According to TechCrunch, Facebook said it shut down the application on Apple’s iOS on Wednesday after the article was published, but apparently kept it active for Android users.

The report said the initial Onavo app was shuttered for violating Apple’s privacy policy and that the newer version may also contravene Apple’s terms.

The program paid users ages 13 to 35 up to $20 a month for “root” access to their devices to track their location, app usage, spending habits and other activity.

According to a statement to TechCrunch, Facebook claimed there was nothing secret about the effort and that it obtained parental consent for teens where required.

Facebook did not immediately respond to further requests for comment.

The project may have allowed Facebook to scoop up more data about younger users as it fends off a challenge from rival services like Snapchat, which has become more popular than Facebook among US teens.

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Instagram is down for some users (FB)




It’s not clear exactly how many people are affected, or what’s causing the outage. Business Insider has reached out to the Facebook-owned photo sharing app for more information.

The app’s news feed is refusing to refresh for some users, while the homepage on desktop won’t load.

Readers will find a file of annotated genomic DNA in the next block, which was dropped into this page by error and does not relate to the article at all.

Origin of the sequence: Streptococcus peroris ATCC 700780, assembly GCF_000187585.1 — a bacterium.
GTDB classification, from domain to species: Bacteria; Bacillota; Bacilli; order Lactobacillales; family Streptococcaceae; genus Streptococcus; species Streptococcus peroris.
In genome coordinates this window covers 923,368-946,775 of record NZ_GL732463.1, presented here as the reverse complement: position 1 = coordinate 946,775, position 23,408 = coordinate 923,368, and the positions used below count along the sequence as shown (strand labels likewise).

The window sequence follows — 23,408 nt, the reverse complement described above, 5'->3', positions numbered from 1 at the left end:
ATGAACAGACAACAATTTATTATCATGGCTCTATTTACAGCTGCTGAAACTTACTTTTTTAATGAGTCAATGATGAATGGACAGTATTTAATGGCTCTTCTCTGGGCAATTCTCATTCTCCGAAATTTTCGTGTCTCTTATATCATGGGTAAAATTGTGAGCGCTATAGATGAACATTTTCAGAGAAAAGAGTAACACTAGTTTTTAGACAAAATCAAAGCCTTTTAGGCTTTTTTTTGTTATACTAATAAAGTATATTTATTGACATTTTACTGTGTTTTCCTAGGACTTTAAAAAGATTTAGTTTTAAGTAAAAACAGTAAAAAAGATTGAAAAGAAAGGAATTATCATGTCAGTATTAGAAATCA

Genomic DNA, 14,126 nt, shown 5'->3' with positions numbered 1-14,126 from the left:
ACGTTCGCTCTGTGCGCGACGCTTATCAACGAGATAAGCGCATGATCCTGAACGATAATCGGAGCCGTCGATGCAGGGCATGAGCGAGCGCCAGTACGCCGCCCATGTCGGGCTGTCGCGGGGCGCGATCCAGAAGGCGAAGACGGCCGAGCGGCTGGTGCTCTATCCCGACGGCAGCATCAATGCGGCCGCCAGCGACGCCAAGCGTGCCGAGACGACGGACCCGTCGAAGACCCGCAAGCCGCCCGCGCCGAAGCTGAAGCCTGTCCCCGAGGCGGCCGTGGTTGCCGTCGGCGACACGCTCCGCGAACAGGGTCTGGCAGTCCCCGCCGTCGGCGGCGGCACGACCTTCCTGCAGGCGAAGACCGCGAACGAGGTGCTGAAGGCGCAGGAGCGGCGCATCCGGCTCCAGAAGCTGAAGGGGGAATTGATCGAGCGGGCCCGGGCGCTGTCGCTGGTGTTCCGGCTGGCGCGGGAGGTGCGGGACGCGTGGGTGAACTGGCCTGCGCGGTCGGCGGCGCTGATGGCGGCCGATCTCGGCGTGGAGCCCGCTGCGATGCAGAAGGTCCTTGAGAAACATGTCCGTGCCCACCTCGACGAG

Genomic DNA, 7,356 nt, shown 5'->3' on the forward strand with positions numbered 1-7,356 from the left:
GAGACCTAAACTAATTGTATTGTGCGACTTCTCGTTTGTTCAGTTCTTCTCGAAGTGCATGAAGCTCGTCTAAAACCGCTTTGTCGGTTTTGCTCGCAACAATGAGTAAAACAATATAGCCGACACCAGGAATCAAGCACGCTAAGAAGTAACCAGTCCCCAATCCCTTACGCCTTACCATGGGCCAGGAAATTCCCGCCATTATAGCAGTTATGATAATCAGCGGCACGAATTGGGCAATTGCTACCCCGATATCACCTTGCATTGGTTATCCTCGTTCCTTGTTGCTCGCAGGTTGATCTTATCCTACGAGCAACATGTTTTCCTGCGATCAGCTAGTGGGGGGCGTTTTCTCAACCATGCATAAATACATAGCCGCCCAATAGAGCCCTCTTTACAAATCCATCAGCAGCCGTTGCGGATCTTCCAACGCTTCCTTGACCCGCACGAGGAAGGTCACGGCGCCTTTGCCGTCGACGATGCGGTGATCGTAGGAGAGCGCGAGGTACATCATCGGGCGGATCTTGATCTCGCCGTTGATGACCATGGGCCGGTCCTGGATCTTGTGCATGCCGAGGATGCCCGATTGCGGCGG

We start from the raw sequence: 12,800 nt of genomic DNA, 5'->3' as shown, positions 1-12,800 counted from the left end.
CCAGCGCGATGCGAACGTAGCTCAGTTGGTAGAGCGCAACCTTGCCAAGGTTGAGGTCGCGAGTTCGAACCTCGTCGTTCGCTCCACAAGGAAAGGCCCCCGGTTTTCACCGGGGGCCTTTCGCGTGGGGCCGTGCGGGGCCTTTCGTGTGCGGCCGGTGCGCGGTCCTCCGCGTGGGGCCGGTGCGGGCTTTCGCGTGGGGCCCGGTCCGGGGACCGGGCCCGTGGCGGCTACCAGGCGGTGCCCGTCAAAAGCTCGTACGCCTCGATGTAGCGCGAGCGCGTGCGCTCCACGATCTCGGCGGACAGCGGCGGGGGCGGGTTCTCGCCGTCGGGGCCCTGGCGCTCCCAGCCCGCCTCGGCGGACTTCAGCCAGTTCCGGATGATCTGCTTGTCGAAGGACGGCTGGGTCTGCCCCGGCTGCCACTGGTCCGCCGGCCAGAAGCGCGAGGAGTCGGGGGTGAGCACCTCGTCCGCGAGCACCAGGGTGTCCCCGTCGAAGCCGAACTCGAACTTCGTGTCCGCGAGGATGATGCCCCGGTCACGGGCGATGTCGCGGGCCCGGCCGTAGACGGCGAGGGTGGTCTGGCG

Down Detector, a website that tracks outages of popular websites, reported a spike in users saying Instagram was down on Monday, with particular hotspots on both coasts of the United States and the UK.

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Instagram plans to offer high-profile influencers special tools that will provide them with a deeper insight into various data regarding their followers. These tools will be delivered in the form of Creator Accounts, which will only be available to select Instagram users (i.e. influencers, celebs).

An Instagram official recently told The Hollywood Reporter that the company wishes to make sure that “Instagram is the best place, and easiest place, to build fan communities and also build creators. personal brands.”

These creator accounts are meant to function like business-focused profiles and will offer growth insights, including information about follows and unfollows. Influencers will also be able to see weekly and daily data about their followers count changes so that they can better understand what might have caused a decline in their fan base or a spike in new followers.

Also, direct messaging tools that will enable Instagram users to filter notes from brand partners and friends will be available as well. Furthermore, influencers will be allowed to choose how they want to be contacted via flexible labels.

According to Instagram. these new features are being tested with a small beta group at the moment, but they are expected to be rolled out to everyone sometime in 2019.